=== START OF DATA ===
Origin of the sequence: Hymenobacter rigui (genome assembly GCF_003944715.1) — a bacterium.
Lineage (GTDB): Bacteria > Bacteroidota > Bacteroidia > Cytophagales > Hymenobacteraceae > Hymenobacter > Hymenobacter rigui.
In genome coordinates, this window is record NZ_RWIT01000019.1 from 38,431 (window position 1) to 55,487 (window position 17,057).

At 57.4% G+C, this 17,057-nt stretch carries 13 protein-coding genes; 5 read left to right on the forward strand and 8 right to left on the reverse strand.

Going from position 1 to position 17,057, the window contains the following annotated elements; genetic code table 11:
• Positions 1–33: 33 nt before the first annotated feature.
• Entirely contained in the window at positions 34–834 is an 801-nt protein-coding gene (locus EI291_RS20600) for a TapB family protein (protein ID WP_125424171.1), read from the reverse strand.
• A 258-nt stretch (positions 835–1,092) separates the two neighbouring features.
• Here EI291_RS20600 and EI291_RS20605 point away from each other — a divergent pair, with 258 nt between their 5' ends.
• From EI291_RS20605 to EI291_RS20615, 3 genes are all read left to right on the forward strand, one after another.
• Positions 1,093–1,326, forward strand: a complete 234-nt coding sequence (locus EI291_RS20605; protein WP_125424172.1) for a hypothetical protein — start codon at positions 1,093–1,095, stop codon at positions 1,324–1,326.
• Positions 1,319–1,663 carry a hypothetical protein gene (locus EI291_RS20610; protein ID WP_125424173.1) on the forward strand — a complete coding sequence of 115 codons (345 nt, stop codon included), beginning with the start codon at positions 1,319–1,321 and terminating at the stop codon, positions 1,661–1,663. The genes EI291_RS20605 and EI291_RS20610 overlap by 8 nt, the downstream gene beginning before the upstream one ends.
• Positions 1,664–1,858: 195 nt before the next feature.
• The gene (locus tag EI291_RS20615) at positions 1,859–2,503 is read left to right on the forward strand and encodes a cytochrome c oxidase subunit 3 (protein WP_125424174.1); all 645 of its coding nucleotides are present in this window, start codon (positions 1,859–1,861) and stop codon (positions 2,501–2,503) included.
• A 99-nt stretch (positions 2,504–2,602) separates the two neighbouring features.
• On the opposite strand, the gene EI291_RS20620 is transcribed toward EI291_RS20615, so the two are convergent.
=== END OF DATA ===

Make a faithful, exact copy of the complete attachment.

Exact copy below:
Origin of the sequence: Hymenobacter rigui (genome assembly GCF_003944715.1) — a bacterium.
Lineage (GTDB): Bacteria > Bacteroidota > Bacteroidia > Cytophagales > Hymenobacteraceae > Hymenobacter > Hymenobacter rigui.
In genome coordinates, this window is record NZ_RWIT01000019.1 from 38,431 (window position 1) to 55,487 (window position 17,057).

At 57.4% G+C, this 17,057-nt stretch carries 13 protein-coding genes; 5 read left to right on the forward strand and 8 right to left on the reverse strand.

Going from position 1 to position 17,057, the window contains the following annotated elements; genetic code table 11:
• Positions 1–33: 33 nt before the first annotated feature.
• Entirely contained in the window at positions 34–834 is an 801-nt protein-coding gene (locus EI291_RS20600) for a TapB family protein (protein ID WP_125424171.1), read from the reverse strand.
• A 258-nt stretch (positions 835–1,092) separates the two neighbouring features.
• Here EI291_RS20600 and EI291_RS20605 point away from each other — a divergent pair, with 258 nt between their 5' ends.
• From EI291_RS20605 to EI291_RS20615, 3 genes are all read left to right on the forward strand, one after another.
• Positions 1,093–1,326, forward strand: a complete 234-nt coding sequence (locus EI291_RS20605; protein WP_125424172.1) for a hypothetical protein — start codon at positions 1,093–1,095, stop codon at positions 1,324–1,326.
• Positions 1,319–1,663 carry a hypothetical protein gene (locus EI291_RS20610; protein ID WP_125424173.1) on the forward strand — a complete coding sequence of 115 codons (345 nt, stop codon included), beginning with the start codon at positions 1,319–1,321 and terminating at the stop codon, positions 1,661–1,663. The genes EI291_RS20605 and EI291_RS20610 overlap by 8 nt, the downstream gene beginning before the upstream one ends.
• Positions 1,664–1,858: 195 nt before the next feature.
• The gene (locus tag EI291_RS20615) at positions 1,859–2,503 is read left to right on the forward strand and encodes a cytochrome c oxidase subunit 3 (protein WP_125424174.1); all 645 of its coding nucleotides are present in this window, start codon (positions 1,859–1,861) and stop codon (positions 2,501–2,503) included.
• A 99-nt stretch (positions 2,504–2,602) separates the two neighbouring features.
• On the opposite strand, the gene EI291_RS20620 is transcribed toward EI291_RS20615, so the two are convergent.